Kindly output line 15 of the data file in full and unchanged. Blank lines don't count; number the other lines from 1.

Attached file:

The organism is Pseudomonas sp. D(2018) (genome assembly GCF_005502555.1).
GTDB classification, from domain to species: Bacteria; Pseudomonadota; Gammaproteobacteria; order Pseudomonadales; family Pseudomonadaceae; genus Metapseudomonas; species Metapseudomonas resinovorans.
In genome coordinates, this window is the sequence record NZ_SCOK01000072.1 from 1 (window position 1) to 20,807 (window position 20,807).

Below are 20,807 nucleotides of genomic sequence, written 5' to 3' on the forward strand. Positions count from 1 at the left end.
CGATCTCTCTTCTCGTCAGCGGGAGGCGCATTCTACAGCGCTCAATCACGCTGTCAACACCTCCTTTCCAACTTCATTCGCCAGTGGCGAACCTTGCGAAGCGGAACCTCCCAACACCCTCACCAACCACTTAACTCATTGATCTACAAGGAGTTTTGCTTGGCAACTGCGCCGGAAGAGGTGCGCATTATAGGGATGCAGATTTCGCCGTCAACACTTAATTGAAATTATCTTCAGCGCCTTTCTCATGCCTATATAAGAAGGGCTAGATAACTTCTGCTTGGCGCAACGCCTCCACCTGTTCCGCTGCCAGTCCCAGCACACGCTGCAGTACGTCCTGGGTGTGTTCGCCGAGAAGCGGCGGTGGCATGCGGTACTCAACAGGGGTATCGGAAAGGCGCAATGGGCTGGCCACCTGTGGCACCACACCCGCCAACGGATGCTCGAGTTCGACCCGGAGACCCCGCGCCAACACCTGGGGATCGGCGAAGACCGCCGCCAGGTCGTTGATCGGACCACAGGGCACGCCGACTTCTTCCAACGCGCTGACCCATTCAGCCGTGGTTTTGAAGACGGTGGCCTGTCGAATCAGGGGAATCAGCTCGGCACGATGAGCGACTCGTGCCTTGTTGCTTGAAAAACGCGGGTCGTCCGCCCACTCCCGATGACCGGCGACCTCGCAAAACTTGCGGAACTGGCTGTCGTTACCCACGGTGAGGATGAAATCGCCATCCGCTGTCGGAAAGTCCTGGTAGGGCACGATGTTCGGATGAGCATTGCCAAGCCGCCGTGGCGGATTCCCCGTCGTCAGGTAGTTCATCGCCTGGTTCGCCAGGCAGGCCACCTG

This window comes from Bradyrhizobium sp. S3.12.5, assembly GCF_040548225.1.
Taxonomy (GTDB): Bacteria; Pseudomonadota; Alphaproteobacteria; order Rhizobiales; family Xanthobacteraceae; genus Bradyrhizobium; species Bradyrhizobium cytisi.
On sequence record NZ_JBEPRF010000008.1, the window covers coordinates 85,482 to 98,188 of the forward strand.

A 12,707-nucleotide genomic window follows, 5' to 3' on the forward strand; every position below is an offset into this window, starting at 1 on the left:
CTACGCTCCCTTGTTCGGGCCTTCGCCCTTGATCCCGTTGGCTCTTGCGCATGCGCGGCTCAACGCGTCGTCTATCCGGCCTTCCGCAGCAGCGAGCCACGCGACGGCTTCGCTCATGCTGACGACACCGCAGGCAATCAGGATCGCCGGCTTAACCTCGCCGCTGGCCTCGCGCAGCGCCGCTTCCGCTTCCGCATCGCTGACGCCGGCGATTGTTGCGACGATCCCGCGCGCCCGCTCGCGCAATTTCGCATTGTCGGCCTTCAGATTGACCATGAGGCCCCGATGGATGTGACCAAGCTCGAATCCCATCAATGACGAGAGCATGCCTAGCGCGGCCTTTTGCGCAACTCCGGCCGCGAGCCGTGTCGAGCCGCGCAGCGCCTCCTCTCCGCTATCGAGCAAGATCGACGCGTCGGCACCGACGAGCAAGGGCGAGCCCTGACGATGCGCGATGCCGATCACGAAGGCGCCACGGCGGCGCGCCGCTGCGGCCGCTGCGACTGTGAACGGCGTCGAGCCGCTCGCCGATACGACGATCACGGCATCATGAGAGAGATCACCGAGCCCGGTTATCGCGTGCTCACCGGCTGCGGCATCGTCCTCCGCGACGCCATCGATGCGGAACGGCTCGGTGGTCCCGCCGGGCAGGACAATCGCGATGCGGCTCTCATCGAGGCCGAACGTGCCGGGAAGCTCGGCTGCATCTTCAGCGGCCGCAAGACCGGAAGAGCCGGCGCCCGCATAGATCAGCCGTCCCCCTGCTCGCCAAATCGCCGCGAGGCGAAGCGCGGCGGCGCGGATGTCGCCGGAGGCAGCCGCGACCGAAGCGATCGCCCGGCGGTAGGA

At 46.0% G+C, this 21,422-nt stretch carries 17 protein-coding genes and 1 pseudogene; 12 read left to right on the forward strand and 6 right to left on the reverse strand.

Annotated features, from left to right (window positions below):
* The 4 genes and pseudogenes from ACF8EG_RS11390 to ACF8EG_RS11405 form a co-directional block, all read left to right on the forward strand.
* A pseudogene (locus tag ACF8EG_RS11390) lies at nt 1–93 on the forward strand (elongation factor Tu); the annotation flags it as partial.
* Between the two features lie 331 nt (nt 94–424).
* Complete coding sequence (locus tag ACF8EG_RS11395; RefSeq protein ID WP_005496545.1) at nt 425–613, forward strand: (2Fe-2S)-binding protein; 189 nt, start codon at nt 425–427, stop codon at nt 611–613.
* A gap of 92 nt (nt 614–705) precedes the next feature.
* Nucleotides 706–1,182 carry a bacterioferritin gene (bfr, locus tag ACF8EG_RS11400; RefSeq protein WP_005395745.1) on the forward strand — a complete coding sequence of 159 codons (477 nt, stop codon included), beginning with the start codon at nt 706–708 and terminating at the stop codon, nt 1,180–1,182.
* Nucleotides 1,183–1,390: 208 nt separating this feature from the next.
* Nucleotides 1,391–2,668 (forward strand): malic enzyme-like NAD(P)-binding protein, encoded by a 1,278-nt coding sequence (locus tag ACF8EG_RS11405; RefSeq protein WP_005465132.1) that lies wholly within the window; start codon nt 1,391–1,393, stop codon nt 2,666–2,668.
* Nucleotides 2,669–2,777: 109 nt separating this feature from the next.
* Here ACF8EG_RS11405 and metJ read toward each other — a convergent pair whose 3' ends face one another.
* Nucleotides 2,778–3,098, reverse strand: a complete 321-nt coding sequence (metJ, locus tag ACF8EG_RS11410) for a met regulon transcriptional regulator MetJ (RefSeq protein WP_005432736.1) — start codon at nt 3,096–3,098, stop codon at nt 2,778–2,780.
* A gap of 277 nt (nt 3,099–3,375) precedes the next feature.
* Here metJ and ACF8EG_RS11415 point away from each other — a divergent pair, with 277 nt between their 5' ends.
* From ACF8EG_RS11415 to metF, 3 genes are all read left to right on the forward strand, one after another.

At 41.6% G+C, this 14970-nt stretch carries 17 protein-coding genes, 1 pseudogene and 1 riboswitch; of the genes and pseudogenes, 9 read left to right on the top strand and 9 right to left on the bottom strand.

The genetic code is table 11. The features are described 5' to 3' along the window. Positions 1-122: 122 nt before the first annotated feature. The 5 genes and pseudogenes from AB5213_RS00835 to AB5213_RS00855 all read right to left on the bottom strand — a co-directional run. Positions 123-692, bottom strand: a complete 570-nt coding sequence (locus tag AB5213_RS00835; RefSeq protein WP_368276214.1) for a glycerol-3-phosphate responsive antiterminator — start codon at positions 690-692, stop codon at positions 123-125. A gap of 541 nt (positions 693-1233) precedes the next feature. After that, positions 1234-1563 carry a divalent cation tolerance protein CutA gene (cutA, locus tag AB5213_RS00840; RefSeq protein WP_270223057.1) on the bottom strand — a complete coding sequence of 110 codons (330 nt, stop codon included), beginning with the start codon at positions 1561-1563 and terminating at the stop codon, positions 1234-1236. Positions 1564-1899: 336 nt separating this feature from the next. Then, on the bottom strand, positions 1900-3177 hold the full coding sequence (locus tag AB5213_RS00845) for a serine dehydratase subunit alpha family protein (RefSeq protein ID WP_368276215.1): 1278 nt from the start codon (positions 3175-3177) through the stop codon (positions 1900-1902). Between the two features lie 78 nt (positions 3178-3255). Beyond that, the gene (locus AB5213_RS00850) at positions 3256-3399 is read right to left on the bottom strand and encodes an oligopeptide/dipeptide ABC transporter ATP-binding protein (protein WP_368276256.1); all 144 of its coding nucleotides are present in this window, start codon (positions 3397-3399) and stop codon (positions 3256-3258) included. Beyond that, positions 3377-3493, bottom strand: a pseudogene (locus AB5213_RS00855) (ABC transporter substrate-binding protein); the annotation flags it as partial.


* Between the two features lie 331 nt (nt 94–424).